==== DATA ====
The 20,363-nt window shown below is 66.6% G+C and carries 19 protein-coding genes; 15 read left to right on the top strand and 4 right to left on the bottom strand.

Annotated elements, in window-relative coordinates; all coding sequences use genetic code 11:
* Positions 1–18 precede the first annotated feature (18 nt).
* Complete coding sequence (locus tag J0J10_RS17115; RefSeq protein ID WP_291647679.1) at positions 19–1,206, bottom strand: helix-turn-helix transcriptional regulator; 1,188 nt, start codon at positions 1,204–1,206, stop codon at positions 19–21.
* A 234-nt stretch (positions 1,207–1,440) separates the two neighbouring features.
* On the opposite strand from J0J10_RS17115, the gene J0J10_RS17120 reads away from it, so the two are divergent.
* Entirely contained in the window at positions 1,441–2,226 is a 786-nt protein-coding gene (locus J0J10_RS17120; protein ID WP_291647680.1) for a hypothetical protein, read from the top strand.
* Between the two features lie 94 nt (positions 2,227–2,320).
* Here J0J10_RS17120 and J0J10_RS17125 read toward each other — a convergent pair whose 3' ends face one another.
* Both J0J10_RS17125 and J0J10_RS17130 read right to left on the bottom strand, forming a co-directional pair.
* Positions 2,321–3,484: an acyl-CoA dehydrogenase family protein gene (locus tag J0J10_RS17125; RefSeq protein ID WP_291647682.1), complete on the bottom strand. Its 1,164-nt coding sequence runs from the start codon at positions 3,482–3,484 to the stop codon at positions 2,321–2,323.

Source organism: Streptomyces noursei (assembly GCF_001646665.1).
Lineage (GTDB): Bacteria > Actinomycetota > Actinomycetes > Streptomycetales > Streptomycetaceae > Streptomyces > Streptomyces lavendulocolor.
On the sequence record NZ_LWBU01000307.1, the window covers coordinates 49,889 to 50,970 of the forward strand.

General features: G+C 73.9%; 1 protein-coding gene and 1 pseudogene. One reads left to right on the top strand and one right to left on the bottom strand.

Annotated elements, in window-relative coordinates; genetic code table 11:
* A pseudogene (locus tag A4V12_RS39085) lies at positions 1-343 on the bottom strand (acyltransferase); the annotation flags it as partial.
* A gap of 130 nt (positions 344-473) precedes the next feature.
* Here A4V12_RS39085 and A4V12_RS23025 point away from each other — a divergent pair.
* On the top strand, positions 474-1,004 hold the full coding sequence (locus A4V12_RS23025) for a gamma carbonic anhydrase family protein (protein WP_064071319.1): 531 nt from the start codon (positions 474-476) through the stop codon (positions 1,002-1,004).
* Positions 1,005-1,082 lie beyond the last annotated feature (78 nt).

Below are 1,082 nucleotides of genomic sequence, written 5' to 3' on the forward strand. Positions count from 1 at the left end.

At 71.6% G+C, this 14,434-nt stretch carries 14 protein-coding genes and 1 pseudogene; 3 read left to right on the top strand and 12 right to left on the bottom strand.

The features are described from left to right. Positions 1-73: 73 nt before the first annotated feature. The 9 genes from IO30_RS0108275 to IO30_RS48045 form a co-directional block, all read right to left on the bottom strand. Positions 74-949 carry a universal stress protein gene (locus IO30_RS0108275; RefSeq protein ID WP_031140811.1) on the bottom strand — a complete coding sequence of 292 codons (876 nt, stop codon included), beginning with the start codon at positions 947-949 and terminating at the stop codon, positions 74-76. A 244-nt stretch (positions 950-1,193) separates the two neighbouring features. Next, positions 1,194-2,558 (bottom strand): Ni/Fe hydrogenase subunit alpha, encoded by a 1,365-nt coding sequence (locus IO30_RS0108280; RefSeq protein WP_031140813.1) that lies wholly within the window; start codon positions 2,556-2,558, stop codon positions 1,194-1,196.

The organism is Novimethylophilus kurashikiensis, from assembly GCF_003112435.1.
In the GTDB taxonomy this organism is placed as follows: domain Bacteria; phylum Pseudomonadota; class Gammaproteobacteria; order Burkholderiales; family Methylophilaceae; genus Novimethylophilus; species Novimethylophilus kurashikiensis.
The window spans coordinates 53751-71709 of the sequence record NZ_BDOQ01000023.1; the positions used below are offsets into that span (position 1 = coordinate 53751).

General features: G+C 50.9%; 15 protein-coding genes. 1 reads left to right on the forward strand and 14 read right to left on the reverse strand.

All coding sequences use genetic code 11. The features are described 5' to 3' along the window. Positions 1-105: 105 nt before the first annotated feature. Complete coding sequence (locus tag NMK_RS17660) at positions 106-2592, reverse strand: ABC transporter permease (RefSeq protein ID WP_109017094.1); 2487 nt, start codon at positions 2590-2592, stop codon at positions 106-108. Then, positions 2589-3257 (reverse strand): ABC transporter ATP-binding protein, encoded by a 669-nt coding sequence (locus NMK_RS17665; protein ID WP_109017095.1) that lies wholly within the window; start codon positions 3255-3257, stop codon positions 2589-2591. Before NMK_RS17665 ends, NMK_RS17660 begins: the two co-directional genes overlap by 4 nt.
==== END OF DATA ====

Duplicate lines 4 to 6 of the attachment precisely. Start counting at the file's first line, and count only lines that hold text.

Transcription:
* Complete coding sequence (locus tag J0J10_RS17115; RefSeq protein ID WP_291647679.1) at positions 19–1,206, bottom strand: helix-turn-helix transcriptional regulator; 1,188 nt, start codon at positions 1,204–1,206, stop codon at positions 19–21.
* A 234-nt stretch (positions 1,207–1,440) separates the two neighbouring features.
* On the opposite strand from J0J10_RS17115, the gene J0J10_RS17120 reads away from it, so the two are divergent.